PLCopen Motion Control specs, Part 4, underway

By Control Engineering Staff September 22, 2005
First public draft of PLCopen’s Motion Control specifications, Part 4–Interpolation—is planned for April 2006.

Part 4 of PLCopen ’s evolving suite of Motion Control specifications reportedly got off to a good start at a kick-off meeting held at Siemens AG in Nuremberg, Germany, on July 13-14, 2005. Goal of Part 4, “Interpolation,” is to define a set of extensions to “Part 1-PLCopen Function Blocks for Motion Control” and “Part 2-Extensions,” which focus on coordinated multi-axis motion in 3-D space, according to PLCopen’s managing director, Eelco van der Wal.

Specification Part 1 and 2 deal with single axis and a master/slave type of coordinated motion control, such as electronic camming and gearing. “For three-dimensional movements, one goes beyond this point via the grouping of a set of axes, without a master,” said van der Wal. Grouping the axes provides a user-friendly interface and solves specific problems associated with multi-axis systems. As an example, van der Wal cited that in case of an error with existing master/slave axes, other coupled axes are not made aware of the error and continue their movement. “By combining axes in a group one knows upfront which axes are involved and has the basis for a better error behavior,” he adds. “Interpolation brings working in motion control to a new level.”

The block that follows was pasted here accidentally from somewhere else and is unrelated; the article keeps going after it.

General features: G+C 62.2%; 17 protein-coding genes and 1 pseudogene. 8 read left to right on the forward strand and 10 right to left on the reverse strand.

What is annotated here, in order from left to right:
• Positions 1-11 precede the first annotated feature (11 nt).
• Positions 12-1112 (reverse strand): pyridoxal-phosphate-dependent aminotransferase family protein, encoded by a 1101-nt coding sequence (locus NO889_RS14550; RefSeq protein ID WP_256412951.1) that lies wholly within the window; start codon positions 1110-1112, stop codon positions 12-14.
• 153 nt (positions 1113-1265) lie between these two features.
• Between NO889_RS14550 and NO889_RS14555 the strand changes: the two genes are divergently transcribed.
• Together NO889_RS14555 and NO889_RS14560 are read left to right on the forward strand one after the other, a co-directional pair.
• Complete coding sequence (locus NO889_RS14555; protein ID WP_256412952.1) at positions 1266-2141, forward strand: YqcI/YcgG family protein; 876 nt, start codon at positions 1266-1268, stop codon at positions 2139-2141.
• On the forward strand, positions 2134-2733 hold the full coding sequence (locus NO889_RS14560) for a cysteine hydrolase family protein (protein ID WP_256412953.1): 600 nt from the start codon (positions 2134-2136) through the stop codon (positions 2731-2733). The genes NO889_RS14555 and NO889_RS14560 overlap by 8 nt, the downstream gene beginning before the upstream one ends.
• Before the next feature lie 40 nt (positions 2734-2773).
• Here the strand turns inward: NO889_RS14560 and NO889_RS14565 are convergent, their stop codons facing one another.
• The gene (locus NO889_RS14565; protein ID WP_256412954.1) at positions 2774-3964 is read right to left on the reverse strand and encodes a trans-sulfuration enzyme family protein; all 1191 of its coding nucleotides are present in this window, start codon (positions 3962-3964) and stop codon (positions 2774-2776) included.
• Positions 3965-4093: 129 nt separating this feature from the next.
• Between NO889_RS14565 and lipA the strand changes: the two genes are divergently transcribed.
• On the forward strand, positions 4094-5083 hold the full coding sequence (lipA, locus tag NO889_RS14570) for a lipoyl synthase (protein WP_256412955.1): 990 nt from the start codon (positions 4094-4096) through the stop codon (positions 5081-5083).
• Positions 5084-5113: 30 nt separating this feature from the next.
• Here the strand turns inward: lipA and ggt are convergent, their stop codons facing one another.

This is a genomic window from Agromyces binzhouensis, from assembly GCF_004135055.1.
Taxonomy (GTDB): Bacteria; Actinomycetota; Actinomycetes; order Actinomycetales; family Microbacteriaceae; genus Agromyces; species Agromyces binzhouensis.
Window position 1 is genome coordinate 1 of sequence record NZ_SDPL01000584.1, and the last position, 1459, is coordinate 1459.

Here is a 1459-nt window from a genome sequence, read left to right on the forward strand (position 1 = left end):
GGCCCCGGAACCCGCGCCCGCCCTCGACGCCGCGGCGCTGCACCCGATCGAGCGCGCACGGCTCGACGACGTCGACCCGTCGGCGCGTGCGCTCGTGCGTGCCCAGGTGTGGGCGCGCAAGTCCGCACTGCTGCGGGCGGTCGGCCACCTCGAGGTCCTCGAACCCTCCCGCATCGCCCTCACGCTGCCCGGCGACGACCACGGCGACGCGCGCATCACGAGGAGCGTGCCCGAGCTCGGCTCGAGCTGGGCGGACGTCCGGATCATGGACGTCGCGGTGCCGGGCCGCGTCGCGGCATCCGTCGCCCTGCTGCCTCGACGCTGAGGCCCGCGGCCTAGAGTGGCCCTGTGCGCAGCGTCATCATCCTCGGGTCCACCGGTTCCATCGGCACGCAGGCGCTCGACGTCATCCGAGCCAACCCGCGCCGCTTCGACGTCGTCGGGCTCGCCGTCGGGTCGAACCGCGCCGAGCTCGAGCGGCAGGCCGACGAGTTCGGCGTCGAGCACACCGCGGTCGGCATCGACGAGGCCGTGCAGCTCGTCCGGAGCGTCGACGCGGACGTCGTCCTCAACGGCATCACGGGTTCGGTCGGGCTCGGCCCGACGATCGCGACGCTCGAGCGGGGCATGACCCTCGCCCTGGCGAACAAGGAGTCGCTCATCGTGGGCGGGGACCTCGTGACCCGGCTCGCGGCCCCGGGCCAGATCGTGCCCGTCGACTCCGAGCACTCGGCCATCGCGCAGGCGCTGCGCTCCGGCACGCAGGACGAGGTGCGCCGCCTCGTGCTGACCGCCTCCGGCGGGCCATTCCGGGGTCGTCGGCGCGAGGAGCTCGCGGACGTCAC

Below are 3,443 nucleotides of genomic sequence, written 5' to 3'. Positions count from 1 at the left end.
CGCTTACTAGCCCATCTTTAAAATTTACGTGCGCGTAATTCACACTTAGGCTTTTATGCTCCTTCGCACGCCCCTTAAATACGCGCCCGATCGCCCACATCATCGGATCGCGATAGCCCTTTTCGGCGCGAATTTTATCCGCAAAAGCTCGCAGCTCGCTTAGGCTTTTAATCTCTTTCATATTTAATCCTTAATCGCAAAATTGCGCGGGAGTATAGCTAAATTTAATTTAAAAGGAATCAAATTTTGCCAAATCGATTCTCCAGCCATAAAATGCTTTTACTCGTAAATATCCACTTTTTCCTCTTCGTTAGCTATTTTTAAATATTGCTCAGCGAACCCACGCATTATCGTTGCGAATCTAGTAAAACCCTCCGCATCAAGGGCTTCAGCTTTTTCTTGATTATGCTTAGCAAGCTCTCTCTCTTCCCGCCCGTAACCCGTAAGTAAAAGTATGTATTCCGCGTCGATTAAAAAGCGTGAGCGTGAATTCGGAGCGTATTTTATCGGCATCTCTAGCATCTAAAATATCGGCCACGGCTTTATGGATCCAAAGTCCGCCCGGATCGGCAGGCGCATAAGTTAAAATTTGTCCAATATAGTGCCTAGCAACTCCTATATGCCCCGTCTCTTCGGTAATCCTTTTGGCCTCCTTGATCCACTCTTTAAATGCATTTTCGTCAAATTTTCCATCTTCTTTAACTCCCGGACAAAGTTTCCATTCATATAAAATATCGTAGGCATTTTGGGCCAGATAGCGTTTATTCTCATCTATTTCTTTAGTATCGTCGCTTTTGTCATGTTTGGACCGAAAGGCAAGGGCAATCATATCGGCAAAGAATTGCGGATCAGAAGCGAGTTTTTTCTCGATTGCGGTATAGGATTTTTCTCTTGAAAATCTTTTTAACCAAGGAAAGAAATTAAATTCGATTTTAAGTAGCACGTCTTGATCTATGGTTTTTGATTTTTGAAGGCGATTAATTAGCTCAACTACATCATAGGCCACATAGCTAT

Illustrating the added complexity of working in 3-D space, several coordinate systems are applicable (axes system, machine system, and product-related system), along with a kinematic model of the associated system mechanics. Moreover, the kinematic model normally resides in a separate software tool, such as a CAD or simulation system, explains van der Wal, “An interface is provided to incorporate such a model in the application program.”

With Part 4 underway, the current suite of PLCopen’s Motion Control specifications comprises:

  • Part 1 – PLCopen Function Blocks for Motion Control

  • Part 2 – Extensions

  • Part 3 – User Guidelines

  • Part 4 – Interpolation

  • Part 5 – Homing Extensions

Frank J. Bartos, executive editor